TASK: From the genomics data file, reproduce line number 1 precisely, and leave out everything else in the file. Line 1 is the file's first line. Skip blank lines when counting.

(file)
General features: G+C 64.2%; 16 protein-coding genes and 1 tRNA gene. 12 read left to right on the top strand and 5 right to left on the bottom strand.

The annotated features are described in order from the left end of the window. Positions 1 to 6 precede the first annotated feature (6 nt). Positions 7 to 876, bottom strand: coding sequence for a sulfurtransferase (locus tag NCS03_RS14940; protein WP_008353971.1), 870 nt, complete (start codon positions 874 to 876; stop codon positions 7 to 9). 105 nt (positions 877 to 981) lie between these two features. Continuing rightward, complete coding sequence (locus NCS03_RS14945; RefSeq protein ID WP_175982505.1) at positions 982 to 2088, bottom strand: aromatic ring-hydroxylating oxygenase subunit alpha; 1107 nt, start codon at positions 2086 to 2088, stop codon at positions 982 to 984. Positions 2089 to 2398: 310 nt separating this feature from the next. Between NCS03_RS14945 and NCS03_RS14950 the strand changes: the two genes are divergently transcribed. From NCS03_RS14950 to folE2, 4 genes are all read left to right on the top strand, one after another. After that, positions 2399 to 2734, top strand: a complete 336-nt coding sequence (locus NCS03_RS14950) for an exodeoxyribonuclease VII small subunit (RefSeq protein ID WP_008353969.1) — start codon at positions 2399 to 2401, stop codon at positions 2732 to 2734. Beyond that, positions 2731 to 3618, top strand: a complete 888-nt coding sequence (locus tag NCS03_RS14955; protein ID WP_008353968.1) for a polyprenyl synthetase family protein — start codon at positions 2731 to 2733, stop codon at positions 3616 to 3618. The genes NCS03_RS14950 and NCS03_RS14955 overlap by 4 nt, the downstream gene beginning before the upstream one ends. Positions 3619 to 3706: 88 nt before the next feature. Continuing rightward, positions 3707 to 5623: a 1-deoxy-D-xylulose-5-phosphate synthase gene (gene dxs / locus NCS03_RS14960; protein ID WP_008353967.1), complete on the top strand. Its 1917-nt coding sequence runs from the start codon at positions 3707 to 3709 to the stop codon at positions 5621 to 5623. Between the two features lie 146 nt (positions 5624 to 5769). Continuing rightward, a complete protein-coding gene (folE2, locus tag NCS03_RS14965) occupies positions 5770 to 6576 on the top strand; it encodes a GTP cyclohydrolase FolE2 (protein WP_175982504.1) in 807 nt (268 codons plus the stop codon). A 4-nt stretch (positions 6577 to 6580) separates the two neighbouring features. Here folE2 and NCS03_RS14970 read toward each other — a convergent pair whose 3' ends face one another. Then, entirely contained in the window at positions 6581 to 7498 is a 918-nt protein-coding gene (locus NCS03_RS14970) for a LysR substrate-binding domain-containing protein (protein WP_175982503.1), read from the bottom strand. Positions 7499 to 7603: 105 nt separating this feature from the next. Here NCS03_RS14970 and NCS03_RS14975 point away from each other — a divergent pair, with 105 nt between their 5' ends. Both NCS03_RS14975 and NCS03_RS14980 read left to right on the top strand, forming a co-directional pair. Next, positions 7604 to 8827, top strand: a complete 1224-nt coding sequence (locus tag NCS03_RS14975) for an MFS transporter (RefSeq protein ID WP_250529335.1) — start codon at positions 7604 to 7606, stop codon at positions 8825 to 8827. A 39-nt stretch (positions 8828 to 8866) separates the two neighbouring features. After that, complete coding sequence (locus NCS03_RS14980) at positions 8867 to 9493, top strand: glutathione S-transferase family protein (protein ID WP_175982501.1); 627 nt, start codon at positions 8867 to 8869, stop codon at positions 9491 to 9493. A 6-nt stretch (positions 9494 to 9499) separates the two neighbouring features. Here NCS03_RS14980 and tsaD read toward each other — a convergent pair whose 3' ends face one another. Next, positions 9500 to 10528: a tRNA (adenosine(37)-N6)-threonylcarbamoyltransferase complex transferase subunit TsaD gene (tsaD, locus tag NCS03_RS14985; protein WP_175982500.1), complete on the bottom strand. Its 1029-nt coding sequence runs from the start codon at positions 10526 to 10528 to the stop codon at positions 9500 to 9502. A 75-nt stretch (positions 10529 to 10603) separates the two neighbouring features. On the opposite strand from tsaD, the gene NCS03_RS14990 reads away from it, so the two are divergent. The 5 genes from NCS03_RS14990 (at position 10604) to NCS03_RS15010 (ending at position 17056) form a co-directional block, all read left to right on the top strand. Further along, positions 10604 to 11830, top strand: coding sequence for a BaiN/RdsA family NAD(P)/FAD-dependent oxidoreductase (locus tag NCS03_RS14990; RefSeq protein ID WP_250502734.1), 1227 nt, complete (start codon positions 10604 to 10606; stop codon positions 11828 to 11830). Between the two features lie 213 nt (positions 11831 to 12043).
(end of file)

General features: G+C 64.2%; 16 protein-coding genes and 1 tRNA gene. 12 read left to right on the top strand and 5 right to left on the bottom strand.